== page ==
Why do veterinarians persist in discounting surgical sterilisation of dogs and cats? This practice is so entrenched that I doubt anyone stops to consider why we do it.
I can think of three possible reasons for discounting surgical sterilisation of dogs and cats:
- Every other clinic does;
- It’s a “loss leader”; and
- It’s a community service to help reduce the number of unwanted companion animals.
The only valid reason, in my opinion, is the last one – it’s a community service. Unfortunately, the community does not recognise this. The perception in the community is that the value of surgical sterilisation is the price we charge. There is no acknowledgement by the general public that the veterinary profession has been performing this community service since the beginning of time. In fact, we receive bad publicity if we do not give further discounts in hardship or welfare cases. We also receive bad publicity if we expect to be paid appropriately for a difficult procedure such as an ovariohysterectomy on an overweight, mature Labrador.
No matter how important a service might be to the welfare of the community, can you think of any other service provided by any private business for which, without any government subsidy or public fundraising, the standard fee charged is below the cost of providing that service?
When we state that if people can’t afford to pay for basic veterinary care, they shouldn’t have pets, we are accused of being heartless and only concerned about money. If I decide to put in a swimming pool, but can’t afford a pool fence, no-one is going to subsidise the cost of that fence, even though children’s lives are at risk without it. No-one expects the pool fence man to provide his services at or below cost as a community service to prevent children drowning. However, veterinarians are regularly asked and expected to further discount an already heavily discounted procedure in order to save puppies and kittens from being euthanased in animal shelters. At the 2nd National Summit to End Pet Overpopulation, held in 2007, there was a comment from the floor: “The vets are no help because they insist on charging for desexing.”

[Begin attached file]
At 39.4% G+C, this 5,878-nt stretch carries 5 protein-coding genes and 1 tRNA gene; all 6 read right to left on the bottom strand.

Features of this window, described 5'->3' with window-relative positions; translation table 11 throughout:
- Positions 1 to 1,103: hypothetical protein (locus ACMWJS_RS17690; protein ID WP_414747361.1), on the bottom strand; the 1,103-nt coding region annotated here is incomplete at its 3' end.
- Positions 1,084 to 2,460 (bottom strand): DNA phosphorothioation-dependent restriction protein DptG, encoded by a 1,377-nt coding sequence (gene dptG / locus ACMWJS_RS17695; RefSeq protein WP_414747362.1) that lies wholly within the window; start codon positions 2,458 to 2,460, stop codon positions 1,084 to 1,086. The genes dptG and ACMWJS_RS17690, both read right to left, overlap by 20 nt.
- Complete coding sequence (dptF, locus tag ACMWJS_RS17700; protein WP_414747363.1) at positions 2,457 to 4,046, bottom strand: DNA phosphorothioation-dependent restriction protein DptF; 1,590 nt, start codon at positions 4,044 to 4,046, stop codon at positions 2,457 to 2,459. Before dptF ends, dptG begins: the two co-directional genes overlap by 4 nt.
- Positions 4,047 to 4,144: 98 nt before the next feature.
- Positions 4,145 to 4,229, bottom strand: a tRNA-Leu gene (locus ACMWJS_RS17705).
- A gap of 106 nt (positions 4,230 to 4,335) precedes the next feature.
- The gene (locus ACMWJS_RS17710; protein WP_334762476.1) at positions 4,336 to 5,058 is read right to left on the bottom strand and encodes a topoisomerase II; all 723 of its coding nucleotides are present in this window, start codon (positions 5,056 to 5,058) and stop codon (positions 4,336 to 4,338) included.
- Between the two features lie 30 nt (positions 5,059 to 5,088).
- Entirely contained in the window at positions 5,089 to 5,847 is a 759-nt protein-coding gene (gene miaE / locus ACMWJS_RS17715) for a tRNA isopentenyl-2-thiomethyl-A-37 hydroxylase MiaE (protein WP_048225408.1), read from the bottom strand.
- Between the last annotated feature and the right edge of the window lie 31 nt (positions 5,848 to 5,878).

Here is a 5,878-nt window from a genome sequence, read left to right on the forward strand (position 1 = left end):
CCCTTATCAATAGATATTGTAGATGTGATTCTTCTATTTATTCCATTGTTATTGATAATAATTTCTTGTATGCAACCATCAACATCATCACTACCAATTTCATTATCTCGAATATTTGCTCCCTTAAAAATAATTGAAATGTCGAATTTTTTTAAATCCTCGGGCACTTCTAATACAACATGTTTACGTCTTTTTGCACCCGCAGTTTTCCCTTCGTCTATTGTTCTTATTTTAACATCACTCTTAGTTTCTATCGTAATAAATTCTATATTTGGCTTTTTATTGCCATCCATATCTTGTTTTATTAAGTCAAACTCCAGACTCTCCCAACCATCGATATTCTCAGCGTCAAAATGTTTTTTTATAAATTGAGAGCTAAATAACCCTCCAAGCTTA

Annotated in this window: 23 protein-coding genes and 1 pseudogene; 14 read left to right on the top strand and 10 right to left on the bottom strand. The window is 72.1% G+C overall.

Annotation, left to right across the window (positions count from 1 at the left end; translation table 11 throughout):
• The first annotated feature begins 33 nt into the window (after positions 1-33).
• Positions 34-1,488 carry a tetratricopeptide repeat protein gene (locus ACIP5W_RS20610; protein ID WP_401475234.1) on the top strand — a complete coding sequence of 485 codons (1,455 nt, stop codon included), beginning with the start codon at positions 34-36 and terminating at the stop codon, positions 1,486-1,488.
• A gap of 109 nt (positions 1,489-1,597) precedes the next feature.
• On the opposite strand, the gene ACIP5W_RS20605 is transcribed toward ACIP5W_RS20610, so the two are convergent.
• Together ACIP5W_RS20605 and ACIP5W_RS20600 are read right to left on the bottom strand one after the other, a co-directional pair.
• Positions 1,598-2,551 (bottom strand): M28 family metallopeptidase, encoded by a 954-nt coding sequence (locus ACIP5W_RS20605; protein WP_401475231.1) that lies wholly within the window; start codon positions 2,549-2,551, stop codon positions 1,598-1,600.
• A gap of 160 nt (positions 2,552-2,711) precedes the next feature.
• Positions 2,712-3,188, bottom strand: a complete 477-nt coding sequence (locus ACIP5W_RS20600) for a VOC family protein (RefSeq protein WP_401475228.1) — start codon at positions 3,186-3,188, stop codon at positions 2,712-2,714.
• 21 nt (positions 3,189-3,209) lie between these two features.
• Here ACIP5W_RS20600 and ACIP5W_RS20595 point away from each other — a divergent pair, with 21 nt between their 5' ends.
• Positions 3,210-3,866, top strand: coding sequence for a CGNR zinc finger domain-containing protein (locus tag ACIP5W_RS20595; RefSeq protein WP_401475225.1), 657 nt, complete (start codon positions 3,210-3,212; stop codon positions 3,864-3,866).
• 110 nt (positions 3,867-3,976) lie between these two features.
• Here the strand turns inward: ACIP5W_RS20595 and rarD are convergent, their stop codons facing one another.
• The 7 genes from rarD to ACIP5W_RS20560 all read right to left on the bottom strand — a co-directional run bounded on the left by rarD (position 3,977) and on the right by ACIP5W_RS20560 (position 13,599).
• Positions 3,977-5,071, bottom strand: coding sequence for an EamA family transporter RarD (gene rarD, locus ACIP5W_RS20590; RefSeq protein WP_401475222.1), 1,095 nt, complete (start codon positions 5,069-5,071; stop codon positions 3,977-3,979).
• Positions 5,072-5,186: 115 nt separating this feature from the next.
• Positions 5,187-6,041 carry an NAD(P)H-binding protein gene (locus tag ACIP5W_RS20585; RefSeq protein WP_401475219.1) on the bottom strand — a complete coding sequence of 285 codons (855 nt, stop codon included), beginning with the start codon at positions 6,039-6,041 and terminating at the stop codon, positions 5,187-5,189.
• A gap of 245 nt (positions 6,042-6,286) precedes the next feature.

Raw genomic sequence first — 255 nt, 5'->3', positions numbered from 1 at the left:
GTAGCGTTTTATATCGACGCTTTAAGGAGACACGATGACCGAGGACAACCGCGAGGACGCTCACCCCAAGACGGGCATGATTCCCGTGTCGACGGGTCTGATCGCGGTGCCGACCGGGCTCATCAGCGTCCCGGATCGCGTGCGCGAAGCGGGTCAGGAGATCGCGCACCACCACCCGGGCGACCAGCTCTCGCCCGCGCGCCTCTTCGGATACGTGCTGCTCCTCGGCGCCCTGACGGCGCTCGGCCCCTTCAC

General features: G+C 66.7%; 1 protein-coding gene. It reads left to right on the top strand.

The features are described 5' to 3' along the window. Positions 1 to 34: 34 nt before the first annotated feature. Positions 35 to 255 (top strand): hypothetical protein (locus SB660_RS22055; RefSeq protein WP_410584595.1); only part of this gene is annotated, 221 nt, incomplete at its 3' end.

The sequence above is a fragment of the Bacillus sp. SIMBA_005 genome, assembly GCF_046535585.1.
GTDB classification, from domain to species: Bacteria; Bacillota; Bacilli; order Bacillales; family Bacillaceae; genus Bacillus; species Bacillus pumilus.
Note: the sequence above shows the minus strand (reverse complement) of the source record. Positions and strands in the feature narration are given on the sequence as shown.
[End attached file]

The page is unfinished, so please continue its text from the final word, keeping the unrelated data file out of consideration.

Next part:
Two years ago, I stopped to consider why I was discounting surgical sterilisation. I decided that if I really wanted the discount to be an effective deterrent to casual breeding of dogs and cats, I should only discount the procedure if it was done before the animal reached sexual maturity. To save any arguments, I decided the cut-off would be when the permanent canine teeth were completely visible.
I outlined my proposal at staff meetings. The initial reaction of veterinarians, nurses and receptionists was the same: silence, while they processed what I had proposed. The idea of NOT discounting surgical sterilisation required such a paradigm shift, it took a while before anyone knew what to say.
Once the idea sank in, the most common question was whether we would discount in a case where someone had adopted a mature animal that was still entire. Well, if that animal had chronic otitis externa, would we discount the treatment for the rest of the animal’s life? If it had Grade 4 dental disease, would we discount that treatment? Would we discount its vaccination?